Just a few decades ago, people still called marriage between Protestants and Catholics “mixed marriage.” Underlying this sense of difference was a belief that clear boundaries divided these communities. And, in fact, cultural and institutional boundaries did exist to enforce the divide. After the riots, Philadelphia Catholics constructed their own “cradle-to-grave” institutions, from orphanages to schools, to hospitals, to convalescent homes. But it was not just institutions that separated Catholics and Protestants. Catholics also cultivated distinct cultural forms, combating the Protestant emphasis on individualism with a consistent counter-message emphasizing mutuality and the common good. In light of virulent anti-Catholicism, physical and cultural separation was not surprising. America’s religious communities form subcultures—and even countercultures—with distinctive characteristics and values. However, Americans are also shaped by the same dominant culture, face the same regional and national economic crises, and experience the same social shifts. In reality, the boundaries that divide Americans are never as clearly drawn as they imagine. Continue reading ‘Elizabeth Hayes Alvarez: Catholics and Protestants in Philadelphia: From Conflict to Collaboration’ »

Bridgette A. Lacy: Sunday Dinner Traditions

lacy_sundayWe welcome to the blog a guest post by Bridgette A. Lacy, author of Sunday Dinner: a SAVOR THE SOUTH® cookbook. Lacy offers an ode to a meal that, notably in the Sabbath-minding South, is more than a meal. Sunday dinner, Lacy observes, is “a state of mind. It is about taking the time to be with the people who matter to you.” Describing her own childhood Sunday dinners, in which her beloved, culinary-minded grandfather played an indelible role, Lacy explores and celebrates the rhythms of Sunday food traditions. But Lacy knows that, today, many who grew up eating Sunday dinner surrounded by kin now dine alone in front of the television. Her Sunday Dinner provides remedy and delicious inspiration any day of the week.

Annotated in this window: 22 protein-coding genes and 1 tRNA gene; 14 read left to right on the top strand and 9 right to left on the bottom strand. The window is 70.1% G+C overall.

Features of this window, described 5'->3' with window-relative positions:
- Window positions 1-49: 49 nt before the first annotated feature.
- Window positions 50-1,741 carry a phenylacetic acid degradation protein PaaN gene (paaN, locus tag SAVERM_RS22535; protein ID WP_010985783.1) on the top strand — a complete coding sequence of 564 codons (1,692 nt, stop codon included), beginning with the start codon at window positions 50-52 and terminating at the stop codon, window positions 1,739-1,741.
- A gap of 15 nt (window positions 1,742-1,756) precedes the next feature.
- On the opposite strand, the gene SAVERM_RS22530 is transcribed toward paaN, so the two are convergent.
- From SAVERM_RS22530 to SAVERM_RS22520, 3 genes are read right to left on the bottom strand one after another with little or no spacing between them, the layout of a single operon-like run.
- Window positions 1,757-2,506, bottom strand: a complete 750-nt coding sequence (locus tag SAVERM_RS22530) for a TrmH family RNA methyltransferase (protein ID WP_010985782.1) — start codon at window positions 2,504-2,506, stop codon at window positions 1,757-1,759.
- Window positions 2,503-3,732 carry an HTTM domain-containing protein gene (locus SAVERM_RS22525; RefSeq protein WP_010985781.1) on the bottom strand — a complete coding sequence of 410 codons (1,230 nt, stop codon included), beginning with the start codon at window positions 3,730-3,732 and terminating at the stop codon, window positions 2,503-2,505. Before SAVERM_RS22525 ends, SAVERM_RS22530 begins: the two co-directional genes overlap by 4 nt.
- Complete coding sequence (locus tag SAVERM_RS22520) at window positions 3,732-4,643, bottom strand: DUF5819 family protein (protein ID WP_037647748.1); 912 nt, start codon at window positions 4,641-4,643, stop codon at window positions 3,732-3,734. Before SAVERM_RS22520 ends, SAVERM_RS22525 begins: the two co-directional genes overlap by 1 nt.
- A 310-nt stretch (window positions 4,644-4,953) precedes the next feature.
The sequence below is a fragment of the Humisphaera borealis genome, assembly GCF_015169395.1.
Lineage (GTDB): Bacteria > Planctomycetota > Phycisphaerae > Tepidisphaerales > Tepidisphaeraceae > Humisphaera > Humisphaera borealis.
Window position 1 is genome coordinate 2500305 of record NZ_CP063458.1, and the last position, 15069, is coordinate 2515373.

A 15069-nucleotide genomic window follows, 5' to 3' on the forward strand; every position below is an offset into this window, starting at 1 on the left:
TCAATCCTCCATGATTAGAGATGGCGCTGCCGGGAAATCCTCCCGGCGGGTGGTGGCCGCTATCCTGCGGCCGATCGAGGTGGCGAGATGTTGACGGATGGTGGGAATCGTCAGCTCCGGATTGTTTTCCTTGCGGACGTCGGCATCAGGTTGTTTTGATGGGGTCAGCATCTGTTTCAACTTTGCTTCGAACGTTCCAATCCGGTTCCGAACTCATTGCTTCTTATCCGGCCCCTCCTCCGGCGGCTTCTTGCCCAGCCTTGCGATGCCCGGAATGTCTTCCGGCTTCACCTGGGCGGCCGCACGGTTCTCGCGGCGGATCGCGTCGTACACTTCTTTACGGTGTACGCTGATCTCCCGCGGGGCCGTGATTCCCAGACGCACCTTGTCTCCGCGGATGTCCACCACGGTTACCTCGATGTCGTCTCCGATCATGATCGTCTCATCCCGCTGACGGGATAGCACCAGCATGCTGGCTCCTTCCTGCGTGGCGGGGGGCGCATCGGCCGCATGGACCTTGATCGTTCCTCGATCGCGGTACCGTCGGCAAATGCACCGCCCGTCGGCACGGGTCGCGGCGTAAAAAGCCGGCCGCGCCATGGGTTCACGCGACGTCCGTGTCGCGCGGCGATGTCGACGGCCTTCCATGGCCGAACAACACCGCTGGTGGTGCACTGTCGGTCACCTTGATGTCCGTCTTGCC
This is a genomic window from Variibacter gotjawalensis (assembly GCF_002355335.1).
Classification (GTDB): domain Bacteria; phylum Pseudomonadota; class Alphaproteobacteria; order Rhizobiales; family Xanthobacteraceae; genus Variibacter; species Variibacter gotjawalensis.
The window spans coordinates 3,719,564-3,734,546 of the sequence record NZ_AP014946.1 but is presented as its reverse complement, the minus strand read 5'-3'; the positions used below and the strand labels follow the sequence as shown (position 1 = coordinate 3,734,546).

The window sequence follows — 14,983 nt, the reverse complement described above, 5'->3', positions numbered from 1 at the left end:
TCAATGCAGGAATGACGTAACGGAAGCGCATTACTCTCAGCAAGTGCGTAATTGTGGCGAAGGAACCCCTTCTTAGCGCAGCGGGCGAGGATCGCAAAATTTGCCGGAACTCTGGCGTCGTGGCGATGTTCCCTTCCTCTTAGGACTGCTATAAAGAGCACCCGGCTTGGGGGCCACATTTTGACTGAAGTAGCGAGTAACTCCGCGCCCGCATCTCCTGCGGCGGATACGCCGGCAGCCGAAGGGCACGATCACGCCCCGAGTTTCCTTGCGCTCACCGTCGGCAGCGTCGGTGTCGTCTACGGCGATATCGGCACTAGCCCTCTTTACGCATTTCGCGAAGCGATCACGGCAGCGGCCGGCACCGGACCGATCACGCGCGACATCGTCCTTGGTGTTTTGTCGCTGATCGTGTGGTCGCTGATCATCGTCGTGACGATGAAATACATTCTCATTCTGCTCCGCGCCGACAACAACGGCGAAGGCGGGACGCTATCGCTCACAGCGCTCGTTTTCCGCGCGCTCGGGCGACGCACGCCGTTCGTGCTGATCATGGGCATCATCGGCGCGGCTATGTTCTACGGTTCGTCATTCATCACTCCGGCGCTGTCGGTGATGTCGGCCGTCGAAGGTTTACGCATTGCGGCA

In today’s post, Lacy reminisces on past Sunday dinners and shares a few tips on how to start your own Sunday dinner tradition.


Food tastes better shared. That’s what I learned at my grandparents’ table many years ago. Grandma and Papa seasoned their crispy fried chicken, buttered yeast rolls, fresh green beans, and potatoes with their unconditional love for me.